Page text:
For the inaugural edition of Frieze New York at The Shed, the first in-person art fair in over a year, galleries and institutions convened to showcase their artists from May 5th through May 9th. Art fairs––whether it be Frieze, Basel––have 200+ galleries exhibiting work. This year was not like most; with only 64 galleries and institutions participating and an abundance of health and safety protocols, including COVID vaccination or negative tests proof and a strict timed entry.
At the core of Frieze New York’s 2021 programming was the Tribute to the Vision & Justice Project. Founded by Sarah Elizabeth Lewis, an associate professor at Harvard University, the project aims to consider the role of the arts in unraveling the relationship between race and citizenship in the U.S. Presented within the framework of the Vision & Justice Project, galleries and institutions put forth their response to: ‘How are the arts responsible for disrupting, complicating, or shifting narratives of visual representation in the public realm?”
Artist Trenton Doyle Hancock will be in conversation with renowned art historian and curator Valerie Cassel Oliver in response to this question (date to be announced soon). Hancock’s masterful presentation at James Cohan visually responded to this question. Cohan eloquently brought these very necessary themes to the fore: the gallery’s three-walled booth was lined with Hancock’s graphic-novel-like canvases of the artist’s Black superhero, “Torpedoboy”, interacting with one of Philip Guston’s hooded figures. Hancock’s comic style and monochromatic mixed media works are anchored by a large a black fur-covered canvas in which the hood floats between two men conversing. Hancock’s series undoubtedly calls upon Philip Guston’s hooded Klu Klux Klan figures, as the artist has been working within the framework of Guston’s figures for some time now. “It started as a one-liner,” Hancock explained in a video for his exhibition with Cohan this past fall. “Just like, what if? Like, what if my character met with this character? It became this idea of the confrontation of my Black superhero with the Ku Klux Klan.” Given the recent debate surrounding the postponement of Guston’s retrospective over his controversial depiction of these hooded figures, Cohan does a stellar job of beginning to consider that question at the core of Frieze’s programming Tribute to the Vision & Justice Project.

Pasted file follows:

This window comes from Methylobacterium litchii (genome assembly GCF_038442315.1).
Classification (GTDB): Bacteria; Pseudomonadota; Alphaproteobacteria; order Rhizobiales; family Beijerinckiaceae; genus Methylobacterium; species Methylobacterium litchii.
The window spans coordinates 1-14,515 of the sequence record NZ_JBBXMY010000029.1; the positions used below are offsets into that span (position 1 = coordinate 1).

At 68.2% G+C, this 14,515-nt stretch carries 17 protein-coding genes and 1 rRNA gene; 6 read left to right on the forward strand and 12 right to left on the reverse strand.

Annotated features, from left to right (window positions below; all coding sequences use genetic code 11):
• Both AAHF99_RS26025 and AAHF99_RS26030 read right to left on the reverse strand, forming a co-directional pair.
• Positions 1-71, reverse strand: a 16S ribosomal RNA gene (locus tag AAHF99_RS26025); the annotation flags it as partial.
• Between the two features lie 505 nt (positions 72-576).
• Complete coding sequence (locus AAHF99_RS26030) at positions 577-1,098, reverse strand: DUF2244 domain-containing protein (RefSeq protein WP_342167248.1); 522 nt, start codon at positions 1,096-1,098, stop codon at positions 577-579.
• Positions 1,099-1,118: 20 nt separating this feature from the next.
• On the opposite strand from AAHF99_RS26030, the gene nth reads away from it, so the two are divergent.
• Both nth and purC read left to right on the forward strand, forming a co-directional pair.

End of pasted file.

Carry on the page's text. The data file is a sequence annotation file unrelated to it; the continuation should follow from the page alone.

Guston’s work was in fact on display this year at Hauser & Wirth’s booth, though not one of the artist’s hooded, triangular-head shaped figures, yet still a classic Guston work: a mid-size gouache, Untitled (Book), from 1968. Hauser & Wirth put forth a spectacular arrangement, as the artworks within the sectioned booth were positioned in dialogue with one another. Rashid Johnson’s acutely poignant Bruise Painting (Blue Bird), 2021 was reflected in Larry Bell’s small laminated glass, cube-like structure. These works were undoubtedly in conversation with those on the other sides of the booth’s walls: Günther Förg’s colorful painting echoed Johnson’s mark-making technique, while the blue colors and spiral details in Simone Leigh’s sculpture evoke back again to the winding, circular elements within Johnson’s painting.